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America’s Conscience

The shootings in Arizona a week ago have left America stunned and wondering, “How can this happen?”
Six people were killed and 13 were wounded, some of who are still in very serious conditions. The story has held the attention of the national news because a member of the U.S. House of Representatives, Gabrielle Giffords, was seriously injured and U.S. District Judge John Roll, a nine-year-old girl, a legislative assistant and others were killed. It was, as you recognize, a terrible, terrible tragedy.  
The killer, a mentally deranged person, who, as I understand it, had never been treated for his condition, was totally out of touch with the sane world. We can all speculate about his illness or condition, but we all realize a mad man carried out this horrendous act.  
He did target Giffords and then those around her. He emptied his 30-round clip and the round in the chamber and was wrestled down as he was trying to put a full clip into the gun. He was there to kill, and it’s most likely that getting away was not in his train of thought.
Almost instantly the fingers started pointing to what could have caused this person to commit this crime, and the methods used by some are almost a crime themselves. Remember: people kill. Guns, cars or whatever weapons are used don’t do the job without a human behind them. The issue is how someone in this state of mind was allowed to purchase a gun and ammo. How did this person fall through the cracks of society?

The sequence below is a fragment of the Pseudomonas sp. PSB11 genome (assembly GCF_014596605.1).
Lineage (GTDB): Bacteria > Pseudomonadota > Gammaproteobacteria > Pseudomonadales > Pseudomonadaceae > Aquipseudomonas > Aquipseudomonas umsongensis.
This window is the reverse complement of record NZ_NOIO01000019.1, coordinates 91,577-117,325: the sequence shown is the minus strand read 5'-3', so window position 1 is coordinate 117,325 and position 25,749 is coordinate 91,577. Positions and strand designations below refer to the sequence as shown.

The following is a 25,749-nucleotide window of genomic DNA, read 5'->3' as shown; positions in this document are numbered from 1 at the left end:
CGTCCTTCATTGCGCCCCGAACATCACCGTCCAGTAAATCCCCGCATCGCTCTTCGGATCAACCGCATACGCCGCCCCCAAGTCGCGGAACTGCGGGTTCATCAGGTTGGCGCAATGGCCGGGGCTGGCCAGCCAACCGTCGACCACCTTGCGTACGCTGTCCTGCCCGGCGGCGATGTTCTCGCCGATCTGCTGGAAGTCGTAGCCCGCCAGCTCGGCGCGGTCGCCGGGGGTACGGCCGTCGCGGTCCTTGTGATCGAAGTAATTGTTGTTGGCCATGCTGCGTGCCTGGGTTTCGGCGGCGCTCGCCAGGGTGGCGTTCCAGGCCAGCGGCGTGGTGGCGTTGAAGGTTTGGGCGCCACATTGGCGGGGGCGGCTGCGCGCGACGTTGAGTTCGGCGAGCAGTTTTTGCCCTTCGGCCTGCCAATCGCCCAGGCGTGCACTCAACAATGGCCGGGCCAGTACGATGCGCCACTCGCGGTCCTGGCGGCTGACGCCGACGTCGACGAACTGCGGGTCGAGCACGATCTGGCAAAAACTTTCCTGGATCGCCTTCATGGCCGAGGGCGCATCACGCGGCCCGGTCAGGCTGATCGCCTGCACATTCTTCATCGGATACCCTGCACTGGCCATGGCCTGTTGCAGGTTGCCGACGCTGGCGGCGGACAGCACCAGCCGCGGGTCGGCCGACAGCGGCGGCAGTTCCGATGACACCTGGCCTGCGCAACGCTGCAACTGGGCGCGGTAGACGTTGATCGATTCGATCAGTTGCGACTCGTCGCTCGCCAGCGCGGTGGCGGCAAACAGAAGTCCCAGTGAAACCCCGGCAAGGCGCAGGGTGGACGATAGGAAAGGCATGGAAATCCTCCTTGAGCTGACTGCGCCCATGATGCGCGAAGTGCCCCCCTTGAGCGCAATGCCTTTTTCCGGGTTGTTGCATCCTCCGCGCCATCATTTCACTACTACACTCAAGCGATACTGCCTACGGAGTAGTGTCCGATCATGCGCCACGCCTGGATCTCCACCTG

One of the biggest issues here is that we, the public, always look for reasons why someone would commit these violent acts. We did this with the Columbine and Virginia Tech shootings, and later realized the type of mental health disorders that caused these sick people to act the way they did. They had no conscience, nor did they realize how their victims and their families would feel.   
President Ronald Reagan said it best, “We must reject the idea that every time a law is broken, society is guilty rather than the lawbreaker.” As a society we have gotten away from being accountable for our actions. Mental health issues are another matter, but we do blame society for wrongful actions, as we have seen in the Arizona killings.  
We have instant news these days, which is good, but cable news and others don’t just report the news – they give you their opinion of the news, and consider themselves right in their opinion. So then we align ourselves with those we tend to agree with, while cussing and pointing fingers at those we disagree with. And we’re good at it. I’m as guilty as you are.  
We pride ourselves at the Roundup in not printing letters to the editor that attack any individuals, groups or organizations within the Wyoming agricultural community. We feel that everyone can state their case fully while refraining from attacking those who may disagree with them. In agriculture, we all have the same goals. Our numbers are not large enough for us to afford to spread rhetoric among ourselves.     
Dennis